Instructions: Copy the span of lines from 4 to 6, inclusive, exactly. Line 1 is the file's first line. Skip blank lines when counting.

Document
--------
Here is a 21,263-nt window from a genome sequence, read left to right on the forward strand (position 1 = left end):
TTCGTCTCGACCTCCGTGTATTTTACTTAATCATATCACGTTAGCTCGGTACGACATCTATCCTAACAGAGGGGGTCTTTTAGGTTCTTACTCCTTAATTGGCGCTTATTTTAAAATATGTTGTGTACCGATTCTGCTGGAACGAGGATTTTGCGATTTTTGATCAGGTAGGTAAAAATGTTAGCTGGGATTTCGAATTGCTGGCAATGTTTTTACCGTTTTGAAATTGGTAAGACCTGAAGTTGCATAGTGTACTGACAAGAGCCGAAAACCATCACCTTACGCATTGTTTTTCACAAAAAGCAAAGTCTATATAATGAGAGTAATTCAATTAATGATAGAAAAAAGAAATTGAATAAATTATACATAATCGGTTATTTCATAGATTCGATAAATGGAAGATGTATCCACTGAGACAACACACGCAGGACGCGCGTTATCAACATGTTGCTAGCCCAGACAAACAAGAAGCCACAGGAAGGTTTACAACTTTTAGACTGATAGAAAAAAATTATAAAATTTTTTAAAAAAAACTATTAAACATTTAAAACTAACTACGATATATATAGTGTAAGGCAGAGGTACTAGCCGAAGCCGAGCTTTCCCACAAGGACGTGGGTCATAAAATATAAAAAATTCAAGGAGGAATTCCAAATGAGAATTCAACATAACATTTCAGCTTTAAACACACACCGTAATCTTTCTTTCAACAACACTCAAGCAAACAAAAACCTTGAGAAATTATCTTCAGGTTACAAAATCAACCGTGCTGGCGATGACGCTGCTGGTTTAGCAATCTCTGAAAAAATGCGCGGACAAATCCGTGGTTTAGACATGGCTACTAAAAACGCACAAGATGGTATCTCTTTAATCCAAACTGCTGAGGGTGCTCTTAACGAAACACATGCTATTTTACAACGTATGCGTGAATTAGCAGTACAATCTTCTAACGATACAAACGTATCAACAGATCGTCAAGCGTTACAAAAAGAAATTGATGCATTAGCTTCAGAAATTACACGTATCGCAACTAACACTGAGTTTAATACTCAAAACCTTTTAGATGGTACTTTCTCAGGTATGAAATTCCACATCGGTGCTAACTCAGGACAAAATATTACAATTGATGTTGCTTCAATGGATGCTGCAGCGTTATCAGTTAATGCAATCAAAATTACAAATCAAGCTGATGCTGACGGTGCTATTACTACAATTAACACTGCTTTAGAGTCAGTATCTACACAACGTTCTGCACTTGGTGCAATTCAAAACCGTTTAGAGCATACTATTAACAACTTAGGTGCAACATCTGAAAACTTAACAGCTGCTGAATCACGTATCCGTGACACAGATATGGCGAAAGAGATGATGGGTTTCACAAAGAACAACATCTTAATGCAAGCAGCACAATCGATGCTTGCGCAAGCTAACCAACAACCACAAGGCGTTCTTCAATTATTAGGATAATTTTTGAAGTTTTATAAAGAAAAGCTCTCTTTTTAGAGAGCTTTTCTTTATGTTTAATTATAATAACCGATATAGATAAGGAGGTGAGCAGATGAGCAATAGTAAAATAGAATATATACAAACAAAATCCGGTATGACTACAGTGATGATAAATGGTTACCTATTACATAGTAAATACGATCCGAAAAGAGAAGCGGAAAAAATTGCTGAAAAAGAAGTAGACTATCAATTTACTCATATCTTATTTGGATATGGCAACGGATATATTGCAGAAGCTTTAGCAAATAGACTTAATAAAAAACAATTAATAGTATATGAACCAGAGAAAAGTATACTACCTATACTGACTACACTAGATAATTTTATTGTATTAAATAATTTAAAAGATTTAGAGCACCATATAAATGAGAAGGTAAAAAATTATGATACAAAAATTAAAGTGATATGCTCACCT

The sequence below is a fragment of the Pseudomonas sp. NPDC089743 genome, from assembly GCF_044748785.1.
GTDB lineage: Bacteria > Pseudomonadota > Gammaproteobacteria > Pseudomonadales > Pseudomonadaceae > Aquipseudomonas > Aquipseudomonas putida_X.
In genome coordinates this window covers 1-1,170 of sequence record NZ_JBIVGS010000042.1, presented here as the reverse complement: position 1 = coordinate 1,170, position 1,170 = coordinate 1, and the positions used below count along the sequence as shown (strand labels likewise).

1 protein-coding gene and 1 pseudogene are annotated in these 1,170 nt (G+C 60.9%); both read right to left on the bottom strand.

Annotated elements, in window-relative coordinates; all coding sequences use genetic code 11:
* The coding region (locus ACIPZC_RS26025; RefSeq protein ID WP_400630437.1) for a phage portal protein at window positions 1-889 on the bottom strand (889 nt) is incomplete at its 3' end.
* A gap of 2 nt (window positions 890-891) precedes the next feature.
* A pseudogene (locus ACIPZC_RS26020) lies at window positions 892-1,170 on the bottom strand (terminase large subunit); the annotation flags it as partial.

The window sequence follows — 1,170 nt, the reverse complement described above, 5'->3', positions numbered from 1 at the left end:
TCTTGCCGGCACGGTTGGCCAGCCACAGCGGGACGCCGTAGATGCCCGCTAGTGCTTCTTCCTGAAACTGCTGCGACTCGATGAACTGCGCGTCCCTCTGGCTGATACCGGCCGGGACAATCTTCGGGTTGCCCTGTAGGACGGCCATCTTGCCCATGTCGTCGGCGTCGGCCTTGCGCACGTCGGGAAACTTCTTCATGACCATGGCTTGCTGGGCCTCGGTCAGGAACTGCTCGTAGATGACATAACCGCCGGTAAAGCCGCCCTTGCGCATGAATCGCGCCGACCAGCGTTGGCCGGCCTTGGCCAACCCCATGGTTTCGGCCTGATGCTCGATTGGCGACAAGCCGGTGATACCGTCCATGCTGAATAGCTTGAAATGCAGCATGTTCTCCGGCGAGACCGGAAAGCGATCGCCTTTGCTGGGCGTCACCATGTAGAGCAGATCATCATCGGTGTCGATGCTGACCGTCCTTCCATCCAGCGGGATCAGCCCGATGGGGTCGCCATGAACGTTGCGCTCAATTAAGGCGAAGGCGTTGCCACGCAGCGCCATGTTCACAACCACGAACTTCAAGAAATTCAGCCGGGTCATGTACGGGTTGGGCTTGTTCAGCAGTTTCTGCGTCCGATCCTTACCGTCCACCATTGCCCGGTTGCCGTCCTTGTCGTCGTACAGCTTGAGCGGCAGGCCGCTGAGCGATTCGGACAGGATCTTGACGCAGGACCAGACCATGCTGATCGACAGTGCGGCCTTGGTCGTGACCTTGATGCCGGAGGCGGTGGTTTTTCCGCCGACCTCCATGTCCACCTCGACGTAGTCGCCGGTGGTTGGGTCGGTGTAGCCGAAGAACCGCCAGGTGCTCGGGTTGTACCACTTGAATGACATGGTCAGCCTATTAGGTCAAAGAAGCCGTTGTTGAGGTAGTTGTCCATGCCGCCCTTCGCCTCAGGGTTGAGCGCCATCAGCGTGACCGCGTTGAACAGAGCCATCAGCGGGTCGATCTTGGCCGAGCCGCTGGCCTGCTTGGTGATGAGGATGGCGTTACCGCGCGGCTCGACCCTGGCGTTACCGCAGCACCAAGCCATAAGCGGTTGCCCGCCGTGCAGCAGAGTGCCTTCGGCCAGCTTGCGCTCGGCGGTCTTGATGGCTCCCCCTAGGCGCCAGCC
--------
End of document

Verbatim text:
GTDB lineage: Bacteria > Pseudomonadota > Gammaproteobacteria > Pseudomonadales > Pseudomonadaceae > Aquipseudomonas > Aquipseudomonas putida_X.
In genome coordinates this window covers 1-1,170 of sequence record NZ_JBIVGS010000042.1, presented here as the reverse complement: position 1 = coordinate 1,170, position 1,170 = coordinate 1, and the positions used below count along the sequence as shown (strand labels likewise).

1 protein-coding gene and 1 pseudogene are annotated in these 1,170 nt (G+C 60.9%); both read right to left on the bottom strand.